Hydroponic Nutrient Testing 101

Whether or not you are new to hydroponic growing, keeping your hydroponic system’s nutrient solution properly balanced and with an adequate nutrient concentration can be challenging. Regular testing of your solution is required if you want to keep your hydroponic system balanced and your plants healthy and growing. The best way to keep your nutrient solution balanced is through testing. You must check your solution’s pH level and nutrient concentration at least every few days. In order to test your solution you need a few basic pieces of equipment. You should get a reliable pH tester and either a Total Dissolved Solids (TDS) meter or an Electrical Conductivity (EC) meter.

It is generally agreed that the pH of your nutrient solution should be kept slightly acidic with a pH range of 5.5-6.0. There are exceptions to this generalization. If you are unsure what the best pH range is for the plants you are growing, there are numerous resources available to guide you. There are three basic methods for testing pH. The least expensive method is paper testing strips. These are easy to use but can be difficult to read. The most popular testing method is liquid test kits. This method is very accurate and easier to read than paper testing strips but it is also more expensive. A digital pH meter is the last available option. Digital pH meters come in various shapes, sizes, and price ranges. The advantage of a digital pH meter is that it will be very easy to use, fast, and accurate. However, they are the most expensive of the testing options, they can break easily, and they must be calibrated frequently if you want them to remain accurate.

Both EC meters and TDS meters are used to check the strength, or concentration, of your hydroponic nutrient solution. While it is important to know the concentration of your solution, remember that these measurements should be used as a guideline only. EC meters are always measured the same way. Two sensors are placed in the solution being tested and a small amount of electricity is emitted by one sensor and received by the other sensor. How well the electricity travels is then determined by the EC meter. The more electricity conducted, the higher the concentration of solids in the solution. A TDS meter uses the EC and then calculates the amount of solids in the solution based on one of three conversion factors. Since the TDS is based on a calculation, it is really only an estimate of solids in the nutrient solution.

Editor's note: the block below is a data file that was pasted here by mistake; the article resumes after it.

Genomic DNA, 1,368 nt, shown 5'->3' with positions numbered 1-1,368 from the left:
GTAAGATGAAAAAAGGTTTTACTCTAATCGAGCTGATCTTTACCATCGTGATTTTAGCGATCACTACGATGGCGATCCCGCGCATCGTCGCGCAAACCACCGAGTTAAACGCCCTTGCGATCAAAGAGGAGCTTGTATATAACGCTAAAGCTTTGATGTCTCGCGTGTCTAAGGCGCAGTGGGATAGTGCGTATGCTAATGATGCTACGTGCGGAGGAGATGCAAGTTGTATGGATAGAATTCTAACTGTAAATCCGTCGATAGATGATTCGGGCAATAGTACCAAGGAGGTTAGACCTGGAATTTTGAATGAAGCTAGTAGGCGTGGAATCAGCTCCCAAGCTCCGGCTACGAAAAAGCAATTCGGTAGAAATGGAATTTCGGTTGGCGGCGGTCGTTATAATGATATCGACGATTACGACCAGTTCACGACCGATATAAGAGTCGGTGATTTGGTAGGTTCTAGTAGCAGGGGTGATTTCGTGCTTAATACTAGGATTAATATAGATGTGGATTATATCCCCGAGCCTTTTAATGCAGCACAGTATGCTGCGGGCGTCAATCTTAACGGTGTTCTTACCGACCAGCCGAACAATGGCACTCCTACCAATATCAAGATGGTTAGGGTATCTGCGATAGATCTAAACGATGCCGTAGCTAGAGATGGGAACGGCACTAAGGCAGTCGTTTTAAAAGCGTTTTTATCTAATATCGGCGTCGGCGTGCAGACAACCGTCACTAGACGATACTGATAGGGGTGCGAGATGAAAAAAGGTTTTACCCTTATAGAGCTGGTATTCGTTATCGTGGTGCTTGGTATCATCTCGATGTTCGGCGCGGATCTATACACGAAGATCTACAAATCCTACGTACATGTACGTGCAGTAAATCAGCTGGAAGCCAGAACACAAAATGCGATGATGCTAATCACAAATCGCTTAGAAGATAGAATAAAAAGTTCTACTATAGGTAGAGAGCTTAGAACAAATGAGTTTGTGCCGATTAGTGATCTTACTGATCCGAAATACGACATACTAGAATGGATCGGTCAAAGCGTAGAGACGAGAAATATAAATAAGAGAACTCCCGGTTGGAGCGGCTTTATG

With this basic understanding of the difference between TDS and EC meters you can decide which measurement process is best for you. When you use a commercially prepared nutrient solution, read the product label to find out which type of meter the manufacturer recommends. That is the meter to use. If the manufacturer recommends a TDS, they will also tell you which conversion factor to use and the recommended concentration range for their product. If you are using a homemade nutrient solution and a TDS meter, a good rule of thumb is to keep the TDS between 800 and 1200 ppm (parts per million). If you are using an EC meter to check your homemade nutrient solution, a good range is 1.0 to 3.0 mS/cm (milisiemens per centimeter).

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